Friday, October 30, 2015

ring it in the morning

------------------------- [excerpt, Dylan Goes Electric! - Introduction] ------------------- In a simple formulation, Seeger and Dylan can stand for the two defining American ideals:  Seeger for the ideal of democracy, of people working together, helping each other, living and believing and treating each other as members of an optimistic society of equals; Dylan for the ideal of the rugged individualist, carving a life out of the wilderness, dependent on no one and nothing but himself. 

In those terms, they can also stand for the two halves of the 1960s:  In the first half, folk music was associated with the civil rights movement, with singing together in the spirit of integration, not only of black and white but of old and young and the present with the past, the old Left,

the labor movement,

the working class,

... In the second half, rock was the soundtrack of the counterculture, the New Left, the youth movement, expanding our consciousness....

Of course those are oversimplifications, not least of Dylan and Seeger,

two complicated, talented, shy, driven, and often difficult men.  But they are worth keeping in mind, because so many people saw themselves and each other in those terms. 

What happened at Newport in 1965 was not just a musical disagreement or a single artist breaking with his past.  It marked the end of the folk revival as a mass movement and the birth of rock as the mature artistic voice of a generation, and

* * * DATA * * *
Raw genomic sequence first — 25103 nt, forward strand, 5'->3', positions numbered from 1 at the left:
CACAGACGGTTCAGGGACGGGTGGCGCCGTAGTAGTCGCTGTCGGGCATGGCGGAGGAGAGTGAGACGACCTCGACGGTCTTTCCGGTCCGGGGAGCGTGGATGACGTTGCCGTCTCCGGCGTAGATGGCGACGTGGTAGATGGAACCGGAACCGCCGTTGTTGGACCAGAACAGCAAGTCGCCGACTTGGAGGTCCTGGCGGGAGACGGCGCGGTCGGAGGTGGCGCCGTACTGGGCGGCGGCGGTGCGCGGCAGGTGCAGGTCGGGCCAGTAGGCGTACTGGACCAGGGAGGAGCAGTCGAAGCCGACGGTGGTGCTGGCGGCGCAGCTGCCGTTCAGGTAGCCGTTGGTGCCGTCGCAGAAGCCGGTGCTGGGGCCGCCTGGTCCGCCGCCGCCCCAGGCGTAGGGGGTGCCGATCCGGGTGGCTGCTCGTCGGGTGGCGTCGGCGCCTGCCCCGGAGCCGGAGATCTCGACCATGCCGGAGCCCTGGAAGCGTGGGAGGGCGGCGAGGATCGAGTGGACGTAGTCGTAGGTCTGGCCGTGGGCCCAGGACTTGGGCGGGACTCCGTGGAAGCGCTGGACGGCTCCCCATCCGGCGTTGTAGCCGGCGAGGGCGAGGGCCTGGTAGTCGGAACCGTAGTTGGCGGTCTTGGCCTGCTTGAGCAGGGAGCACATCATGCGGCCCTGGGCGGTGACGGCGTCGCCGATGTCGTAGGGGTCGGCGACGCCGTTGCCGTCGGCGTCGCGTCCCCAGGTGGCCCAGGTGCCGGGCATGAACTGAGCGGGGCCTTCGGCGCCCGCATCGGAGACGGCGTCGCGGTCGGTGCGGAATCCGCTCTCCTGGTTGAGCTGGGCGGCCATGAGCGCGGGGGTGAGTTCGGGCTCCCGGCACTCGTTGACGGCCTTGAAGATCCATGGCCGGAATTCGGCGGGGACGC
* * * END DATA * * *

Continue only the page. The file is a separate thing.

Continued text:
in their respective halves of the decade

both folk and rock symbolized much more than music.

Fifty years later both the music and the booing still resonate, in part because Dylan continues

to be an icon, in part because the generation that cared then has continued to care -- but also because the moment itself has become iconic. 

This book traces the strands that led to that moment, sometimes seeking to untangle them, sometimes emphasizing how tangled they remain...

Dylan is one strand,

the Newport Festivals another,

Seeger a third. 

----------- There are many more, but those are the three to keep in mind, because Dylan is the hero and Newport is the setting, and because it is impossible to imagine Newport, or Dylan, or the folk scene of the 1960s without Pete Seeger.

{Dylan Goes Electric!  Newport, Seeger, Dylan, and the Night That Split the Sixties.  by Elijah Wald.  Dey St., an imprint of William Morrow Publishers, HarperCollins, New York, 2015}


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